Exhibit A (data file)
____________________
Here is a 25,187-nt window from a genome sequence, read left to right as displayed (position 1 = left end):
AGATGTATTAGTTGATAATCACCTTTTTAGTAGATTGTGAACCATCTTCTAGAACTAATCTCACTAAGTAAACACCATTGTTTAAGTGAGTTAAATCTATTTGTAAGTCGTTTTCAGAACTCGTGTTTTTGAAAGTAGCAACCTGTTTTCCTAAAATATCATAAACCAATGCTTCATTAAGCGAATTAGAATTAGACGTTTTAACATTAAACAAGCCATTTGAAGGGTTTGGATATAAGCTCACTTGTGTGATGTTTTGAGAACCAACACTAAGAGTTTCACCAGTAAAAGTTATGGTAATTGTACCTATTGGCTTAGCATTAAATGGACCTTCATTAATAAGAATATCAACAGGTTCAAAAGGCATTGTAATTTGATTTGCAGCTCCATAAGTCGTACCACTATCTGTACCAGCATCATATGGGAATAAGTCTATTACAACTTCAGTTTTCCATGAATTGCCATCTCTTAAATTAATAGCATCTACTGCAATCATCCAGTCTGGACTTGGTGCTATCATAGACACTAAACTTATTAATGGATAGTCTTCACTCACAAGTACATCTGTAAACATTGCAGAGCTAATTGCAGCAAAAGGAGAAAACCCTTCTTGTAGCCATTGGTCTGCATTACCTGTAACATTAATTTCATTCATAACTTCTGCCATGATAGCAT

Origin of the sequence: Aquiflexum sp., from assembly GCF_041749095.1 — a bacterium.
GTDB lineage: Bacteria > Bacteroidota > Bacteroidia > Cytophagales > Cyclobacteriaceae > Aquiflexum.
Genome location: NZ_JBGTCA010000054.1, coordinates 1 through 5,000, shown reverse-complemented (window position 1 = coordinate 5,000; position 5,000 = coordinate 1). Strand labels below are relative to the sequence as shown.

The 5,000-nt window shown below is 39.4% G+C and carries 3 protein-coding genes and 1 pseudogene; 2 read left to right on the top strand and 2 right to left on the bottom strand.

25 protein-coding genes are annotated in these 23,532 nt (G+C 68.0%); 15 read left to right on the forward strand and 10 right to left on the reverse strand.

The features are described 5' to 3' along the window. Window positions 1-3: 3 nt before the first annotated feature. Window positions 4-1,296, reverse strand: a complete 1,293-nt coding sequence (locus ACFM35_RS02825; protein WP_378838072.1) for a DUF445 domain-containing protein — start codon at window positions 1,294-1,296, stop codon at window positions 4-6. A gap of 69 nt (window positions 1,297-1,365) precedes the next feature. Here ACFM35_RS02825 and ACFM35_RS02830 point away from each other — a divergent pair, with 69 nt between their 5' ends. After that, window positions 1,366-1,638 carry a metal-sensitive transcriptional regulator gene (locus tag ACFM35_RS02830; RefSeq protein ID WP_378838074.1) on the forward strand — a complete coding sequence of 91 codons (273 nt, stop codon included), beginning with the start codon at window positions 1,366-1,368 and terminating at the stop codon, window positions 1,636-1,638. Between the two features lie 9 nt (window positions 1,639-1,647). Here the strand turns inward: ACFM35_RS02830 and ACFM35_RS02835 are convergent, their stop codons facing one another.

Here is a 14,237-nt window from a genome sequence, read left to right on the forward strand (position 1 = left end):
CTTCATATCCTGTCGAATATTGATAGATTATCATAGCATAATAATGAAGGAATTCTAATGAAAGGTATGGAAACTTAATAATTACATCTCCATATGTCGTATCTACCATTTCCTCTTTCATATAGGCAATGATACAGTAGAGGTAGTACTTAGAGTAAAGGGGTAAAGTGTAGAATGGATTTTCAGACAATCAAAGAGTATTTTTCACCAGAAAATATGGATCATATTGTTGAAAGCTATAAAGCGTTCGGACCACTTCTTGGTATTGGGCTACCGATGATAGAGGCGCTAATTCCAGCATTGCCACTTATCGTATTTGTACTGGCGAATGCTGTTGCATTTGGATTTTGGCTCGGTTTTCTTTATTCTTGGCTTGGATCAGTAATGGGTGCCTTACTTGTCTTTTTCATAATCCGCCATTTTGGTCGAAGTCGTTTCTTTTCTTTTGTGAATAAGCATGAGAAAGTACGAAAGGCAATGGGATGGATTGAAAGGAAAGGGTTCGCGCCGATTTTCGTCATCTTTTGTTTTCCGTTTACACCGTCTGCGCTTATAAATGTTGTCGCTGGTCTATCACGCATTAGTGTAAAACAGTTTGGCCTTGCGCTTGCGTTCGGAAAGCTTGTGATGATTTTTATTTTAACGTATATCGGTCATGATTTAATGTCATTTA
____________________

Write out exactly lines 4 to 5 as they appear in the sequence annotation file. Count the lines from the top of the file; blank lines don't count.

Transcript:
GTDB lineage: Bacteria > Bacteroidota > Bacteroidia > Cytophagales > Cyclobacteriaceae > Aquiflexum.
Genome location: NZ_JBGTCA010000054.1, coordinates 1 through 5,000, shown reverse-complemented (window position 1 = coordinate 5,000; position 5,000 = coordinate 1). Strand labels below are relative to the sequence as shown.